Third African Swine Fever outbreak in China as disease spreads
A third African Swine Fever outbreak has been confirmed in China as the disease continues to spread through one of the world’s most pig-populated countries.
Already, more than 8,000 pigs have been culled over the last five days in a bid to halt the disease; however, cases of the disease have since been confirmed at WH Group’s Lianyungang abattoir and now a third case is also.
The third case is around 570km from the abattoir, which is around 1,300km from the first confirmed case of the disease.
How it’s spreading
- Shenyang – First case, August 3;
- WH Group’s abattoir in Henan, Zhengzhou – Second case, August 14; and
- Haizhou, Lianyungang, Jiangsu – Third case, August 19.
The outbreak on August 3 was the first instance of African Swine Fever ever been recorded in the country.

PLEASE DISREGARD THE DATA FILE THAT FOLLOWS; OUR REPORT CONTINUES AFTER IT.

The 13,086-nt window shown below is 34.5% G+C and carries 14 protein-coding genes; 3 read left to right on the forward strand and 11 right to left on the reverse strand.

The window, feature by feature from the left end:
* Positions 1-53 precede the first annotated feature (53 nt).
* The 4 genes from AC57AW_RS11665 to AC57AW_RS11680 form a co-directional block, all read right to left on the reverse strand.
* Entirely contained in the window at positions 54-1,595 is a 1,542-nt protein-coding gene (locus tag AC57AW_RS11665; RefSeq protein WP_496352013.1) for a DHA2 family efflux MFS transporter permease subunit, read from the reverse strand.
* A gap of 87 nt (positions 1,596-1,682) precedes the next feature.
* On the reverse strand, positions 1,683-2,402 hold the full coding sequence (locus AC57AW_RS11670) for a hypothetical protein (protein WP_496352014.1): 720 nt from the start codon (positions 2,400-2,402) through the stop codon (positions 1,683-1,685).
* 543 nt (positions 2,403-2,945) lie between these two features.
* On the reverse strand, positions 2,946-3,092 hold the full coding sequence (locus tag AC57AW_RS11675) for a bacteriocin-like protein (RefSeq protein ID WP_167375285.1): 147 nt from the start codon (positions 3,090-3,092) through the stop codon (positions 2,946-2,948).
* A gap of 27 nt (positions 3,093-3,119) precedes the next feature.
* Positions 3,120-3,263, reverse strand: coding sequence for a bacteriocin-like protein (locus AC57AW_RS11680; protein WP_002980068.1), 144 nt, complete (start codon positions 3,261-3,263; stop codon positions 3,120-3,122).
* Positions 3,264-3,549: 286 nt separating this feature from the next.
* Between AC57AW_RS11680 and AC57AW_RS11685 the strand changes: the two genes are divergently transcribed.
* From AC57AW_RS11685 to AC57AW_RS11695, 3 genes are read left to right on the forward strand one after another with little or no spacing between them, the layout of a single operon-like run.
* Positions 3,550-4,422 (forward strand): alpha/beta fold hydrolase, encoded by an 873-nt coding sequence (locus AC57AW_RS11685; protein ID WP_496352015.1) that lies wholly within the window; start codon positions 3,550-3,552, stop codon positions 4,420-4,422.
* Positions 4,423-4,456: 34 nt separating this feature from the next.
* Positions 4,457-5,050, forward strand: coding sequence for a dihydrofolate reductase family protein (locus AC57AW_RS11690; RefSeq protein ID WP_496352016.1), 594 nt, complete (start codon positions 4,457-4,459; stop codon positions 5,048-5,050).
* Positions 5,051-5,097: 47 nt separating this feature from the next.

The situation has significance for the global pig population as China is home to half of the world’s pigs and is also the largest consumer of pork globally.
Speaking on Sunday, China’s Ministry of Agriculture said 88 pigs had died from African swine fever in Lianyungang, a city to the east of China.
A further 1,362 pigs at the slaughterhouse were culled following the outbreak.
The firm involved is said to be the biggest pork company in the world, with the slaughterhouse also ordered to close for six weeks.
Emergency measures – such as culling and disinfecting animals – have brought the outbreak in the city under “effective control”, the Chinese ministry for agriculture told Reuters.
The UK Government has said the outbreak in China is of negligible risk to UK pig herds.
China is home to about half of the global pig population, with thousands of backyard and large-scale farms operating in the northern, central and southern regions.
Currently, China is not approved for the import of fresh or frozen pig meat to the EU, however, some animal feed products are imported from China.